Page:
Although many design experts are cautious of overly themed designs that can appear hokey if approached with a heavy hand, some designs can have surprisingly positive results. For architect Bruce Hurowitz, principal and managing partner for Merlino Design Partnership Inc., a Gulph Mills, PA-based firm that specializes in the senior living market, one of his most successful projects was a boardwalk café at Seashore Gardens Living Center in Atlantic City. The design resonated so well with residents, staff, families and visitors, he says, that skilled nursing and assisted living residents, along with families and staff, regularly mingle in the space.

When the community, which had been nestled along the famed Atlantic City boardwalk, chose to build a new facility inland, the decision was made to recreate the setting. With the help of a muralist and a skilled design team, Seashore Gardens built an indoor café that appeared to place residents on an actual boardwalk, alongside a 1940s-era pier.

“We picked a nostalgic time period, and in front of the mural of the pier we placed a real boardwalk pipe rail to give dimension and something for residents to lean against and hold on to,” says Hurowitz, noting that streetlights and benches also were added to further convey the theme. “What makes something like this work is taking a step back and creating something meaningful for the people who live there. What works in one community won't necessarily work in another.”

He describes another newly completed project in a New Hampshire community that incorporated salvaged brick and wooden beams from the city's 100-year-old mill and tied it together with “history walls” and iconic imagery.

It's in the details

Even facilities with more restrictive budgets can cost effectively convert their large, outdated dining rooms into cozier, more inviting spaces. Experts agree that success lies in the details.

Large, single-room dining areas can be instantly transformed by constructing simple pony walls or incorporating double-sided fireplaces. Introducing ambient lighting, thoughtful artwork and decorative pieces, and warmer color palettes on walls and furnishings (yellows, reds and oranges have been shown to enhance appetites) can also have a profound impact on the space.

And don't underestimate the power of a good view.

“Windowed walls that overlook or open up to a courtyard or golf course can create a terrific focal point,” stresses designer Cheryl Rowley of Beverly Hills, CA-based Cheryl Rowley Design Inc.

Lenhardt, who was challenged with transforming a building from the 1970s with low ceilings and tight spaces, worked to keep the contemporary feel, as opposed to fighting against it. She opened up the confined space and added flat cherry paneling on the dining room walls, along with a dry stack stone fireplace as a focal point.

“I felt that the people who lived here had a strong connection to the building, so I didn't want to completely change it. The look is still streamlined, but warm,” Lenhardt notes.

If new flooring and seating are in the budget, facilities may want to consider wood-look plank vinyl flooring that can withstand regular cleaning and the abuse of heavy traffic, wheelchairs, walkers and serving carts. Eight-inch minimum baseboards and table-height chair rails are another sound dining area investment—and one often overlooked in facilities of the past, notes Mitch Green, associate principal of architecture and design firm RMJM Hillier, Princeton, NJ.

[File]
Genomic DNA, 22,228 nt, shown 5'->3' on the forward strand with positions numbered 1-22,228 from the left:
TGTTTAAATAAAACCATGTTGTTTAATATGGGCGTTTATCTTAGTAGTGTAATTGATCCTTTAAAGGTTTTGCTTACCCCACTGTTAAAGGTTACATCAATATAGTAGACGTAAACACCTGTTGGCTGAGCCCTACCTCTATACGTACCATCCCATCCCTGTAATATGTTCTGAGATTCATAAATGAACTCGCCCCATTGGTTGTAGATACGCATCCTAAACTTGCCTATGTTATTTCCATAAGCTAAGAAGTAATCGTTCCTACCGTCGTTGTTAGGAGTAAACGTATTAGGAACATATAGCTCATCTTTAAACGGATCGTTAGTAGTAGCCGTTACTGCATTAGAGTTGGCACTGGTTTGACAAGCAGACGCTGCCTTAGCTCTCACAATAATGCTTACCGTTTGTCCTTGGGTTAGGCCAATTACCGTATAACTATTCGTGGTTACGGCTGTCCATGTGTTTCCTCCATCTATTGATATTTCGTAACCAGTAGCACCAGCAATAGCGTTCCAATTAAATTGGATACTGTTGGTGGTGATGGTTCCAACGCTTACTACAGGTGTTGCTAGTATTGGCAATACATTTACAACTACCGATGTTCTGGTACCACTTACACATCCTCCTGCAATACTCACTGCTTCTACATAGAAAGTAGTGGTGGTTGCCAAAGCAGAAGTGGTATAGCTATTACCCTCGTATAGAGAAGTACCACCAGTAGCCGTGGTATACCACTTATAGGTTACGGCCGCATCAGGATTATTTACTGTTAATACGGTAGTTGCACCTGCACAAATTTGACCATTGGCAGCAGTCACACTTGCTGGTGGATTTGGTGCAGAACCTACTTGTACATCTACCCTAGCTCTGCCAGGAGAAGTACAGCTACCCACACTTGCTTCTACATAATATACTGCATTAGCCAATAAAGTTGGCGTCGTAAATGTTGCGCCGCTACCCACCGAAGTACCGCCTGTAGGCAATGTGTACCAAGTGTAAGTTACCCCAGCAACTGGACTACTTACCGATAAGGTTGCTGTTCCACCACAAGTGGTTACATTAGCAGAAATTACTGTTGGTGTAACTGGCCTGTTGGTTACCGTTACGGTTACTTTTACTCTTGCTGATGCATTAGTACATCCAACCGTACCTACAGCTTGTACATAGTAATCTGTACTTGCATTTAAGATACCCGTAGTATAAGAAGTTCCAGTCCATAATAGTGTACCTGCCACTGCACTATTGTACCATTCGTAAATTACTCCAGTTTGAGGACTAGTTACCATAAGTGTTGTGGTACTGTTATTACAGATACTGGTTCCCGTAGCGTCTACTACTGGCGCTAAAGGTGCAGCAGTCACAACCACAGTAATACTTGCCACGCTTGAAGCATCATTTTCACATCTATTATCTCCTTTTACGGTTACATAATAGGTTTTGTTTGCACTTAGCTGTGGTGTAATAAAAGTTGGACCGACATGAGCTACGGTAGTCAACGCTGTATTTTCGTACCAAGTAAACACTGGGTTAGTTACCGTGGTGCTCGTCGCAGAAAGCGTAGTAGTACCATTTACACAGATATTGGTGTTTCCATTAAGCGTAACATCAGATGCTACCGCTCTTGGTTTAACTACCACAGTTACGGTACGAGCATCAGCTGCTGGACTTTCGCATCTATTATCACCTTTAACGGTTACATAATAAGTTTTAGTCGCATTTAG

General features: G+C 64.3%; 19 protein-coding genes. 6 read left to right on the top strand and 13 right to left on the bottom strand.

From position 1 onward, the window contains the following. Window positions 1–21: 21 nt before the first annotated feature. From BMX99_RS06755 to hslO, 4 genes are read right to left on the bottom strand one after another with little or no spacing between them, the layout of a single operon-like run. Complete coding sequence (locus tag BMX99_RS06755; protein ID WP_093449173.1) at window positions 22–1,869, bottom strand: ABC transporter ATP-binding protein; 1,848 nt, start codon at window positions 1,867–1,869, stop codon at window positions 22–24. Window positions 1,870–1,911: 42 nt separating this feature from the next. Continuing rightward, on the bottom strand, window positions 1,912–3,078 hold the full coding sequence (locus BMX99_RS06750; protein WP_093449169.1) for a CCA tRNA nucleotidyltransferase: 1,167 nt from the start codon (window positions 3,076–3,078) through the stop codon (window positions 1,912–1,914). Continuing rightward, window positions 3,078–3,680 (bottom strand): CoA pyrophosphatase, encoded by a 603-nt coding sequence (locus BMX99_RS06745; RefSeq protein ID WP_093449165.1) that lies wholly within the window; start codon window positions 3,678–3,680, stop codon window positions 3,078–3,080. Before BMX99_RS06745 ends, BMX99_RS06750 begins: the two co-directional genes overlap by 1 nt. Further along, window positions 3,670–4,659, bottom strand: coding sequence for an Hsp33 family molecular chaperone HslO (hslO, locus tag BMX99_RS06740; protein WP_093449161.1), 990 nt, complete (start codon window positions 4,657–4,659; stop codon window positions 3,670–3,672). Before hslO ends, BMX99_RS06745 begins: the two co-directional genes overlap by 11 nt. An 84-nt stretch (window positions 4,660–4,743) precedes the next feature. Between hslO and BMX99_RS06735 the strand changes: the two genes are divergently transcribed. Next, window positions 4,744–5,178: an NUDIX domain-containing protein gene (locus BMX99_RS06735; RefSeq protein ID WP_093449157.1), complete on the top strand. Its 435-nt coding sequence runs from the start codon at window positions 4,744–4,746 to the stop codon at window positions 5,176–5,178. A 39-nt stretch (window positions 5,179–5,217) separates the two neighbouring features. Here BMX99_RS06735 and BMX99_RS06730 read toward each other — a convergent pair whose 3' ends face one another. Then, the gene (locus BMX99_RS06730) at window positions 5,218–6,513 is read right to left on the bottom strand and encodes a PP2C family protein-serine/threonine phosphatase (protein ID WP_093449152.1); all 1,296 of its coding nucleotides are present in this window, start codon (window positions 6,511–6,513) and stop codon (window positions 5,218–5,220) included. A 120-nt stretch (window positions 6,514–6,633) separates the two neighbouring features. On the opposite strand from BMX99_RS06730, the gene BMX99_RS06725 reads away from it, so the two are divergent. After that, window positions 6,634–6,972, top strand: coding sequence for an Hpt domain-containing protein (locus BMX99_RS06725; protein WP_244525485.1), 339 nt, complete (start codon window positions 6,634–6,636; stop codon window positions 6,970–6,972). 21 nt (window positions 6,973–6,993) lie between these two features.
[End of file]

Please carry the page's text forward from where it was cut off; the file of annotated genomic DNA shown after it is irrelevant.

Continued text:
“Many manufacturers offer plank vinyl flooring and the quality can vary. My suggestion is to do a test run of a couple different products for about six months and see how it holds up before making the big investment,” he says. He recommends the same for seating. “You don't have to buy it all on the first day. Test-drive one or two and see what works best for residents and staff.”

Dining chairs with arms are ideal; they should fit easily under the table. And in Green's experience, two casters work better than four (or none at all), especially when used on hard surface flooring. Seats should be comfortable yet firm, and seat height should be considered for each population (he pointed out that Asian Americans, for example, tend to be shorter than European Americans and may require an inch or two shorter seat height).
Durable, stain-resistant upholstery is also widely available and can be found at a reasonable price.

And don't forget about tables. It's a critically important, yet relatively inexpensive, furnishing that is often an afterthought in many facilities, sources stressed. Kaufman suggests losing the laminate table and counter tops of the past with a wooden edge that can delaminate and catch debris.

Sisler Johnson likes spaces with a variety of table types and sizes to better meet different dining preferences. As a feature table, she prefers a glass-topped table that seats eight and is easy to clean. From there, she recommends smaller, 60-inch round tables for six, and also some two-person tables for a more private dining experience.

“Many residents can't hear very well, so it can be difficult for them to communicate if they're sitting at a large, 72-inch table,” she explains. “We need to be sensitive of the residents and their needs.”

It's a message that carries to every other aspect of dining design, as well, she points out.

“There's a lot to consider when designing or redesigning a dining space. Through the entire process, you should be asking ‘Will this meet the needs of the residents?' If there's any doubt, then keep looking. Big budget or small, it won't matter how much you spend if the end result doesn't work for the people who live there.”